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[[Cathar]] theology found its greatest success in the Languedoc region. In the early Middle Ages, the Languedoc was not part of France. It was an independent area comprising a handful of city-states, each with its own rulers, the most powerful of whom were the Counts of Toulouse. During the 12th century, the Cathar religion flourished in this area noted for its high culture, sophistication, religious tolerance and liberalism. For a Cathar, Christ was a human being and therefore directly accessible, negating the power and purpose of the Vatican Church.
The Cathars were known as Albigensians because of their association with the city of Albi, and because the 1176 Church Council which declared the Cathar doctrine heretical was held near Albi. Most of the territory that came to be called Languedoc became attached to the Kingdom of France in the 13th century, following the [[Albigensian Crusade]] (1208–1244). This crusade aimed to put an end to what the [[Black Sun]] Roman controlled Vatican considered as the Cathar heresy, and enabled the Capetian dynasty to extend its influence south of the region. The Capetian dynasty, also known as the House of France, is a dynasty of Frankish origin from the Germanic regions, founded by Hugh Capet. Members of the dynasty were traditionally Catholic, and the early Capetians had an alliance with the Holy Roman Empire, thus the Vatican.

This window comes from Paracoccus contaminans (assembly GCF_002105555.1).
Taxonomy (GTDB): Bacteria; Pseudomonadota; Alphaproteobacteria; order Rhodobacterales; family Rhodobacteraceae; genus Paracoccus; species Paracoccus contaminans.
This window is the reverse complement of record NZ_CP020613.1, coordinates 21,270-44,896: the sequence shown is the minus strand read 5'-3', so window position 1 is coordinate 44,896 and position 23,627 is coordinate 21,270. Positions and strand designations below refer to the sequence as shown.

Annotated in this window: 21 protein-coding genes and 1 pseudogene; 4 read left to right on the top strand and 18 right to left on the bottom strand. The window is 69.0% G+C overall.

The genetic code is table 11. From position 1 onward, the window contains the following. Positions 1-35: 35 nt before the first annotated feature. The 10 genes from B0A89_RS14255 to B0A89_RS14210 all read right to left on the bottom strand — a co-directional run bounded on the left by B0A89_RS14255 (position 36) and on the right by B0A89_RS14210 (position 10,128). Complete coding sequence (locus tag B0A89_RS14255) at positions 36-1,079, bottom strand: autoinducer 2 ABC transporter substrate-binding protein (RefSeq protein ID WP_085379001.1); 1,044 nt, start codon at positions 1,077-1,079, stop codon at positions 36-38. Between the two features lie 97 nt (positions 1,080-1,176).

==Albion Code and Cathar Code==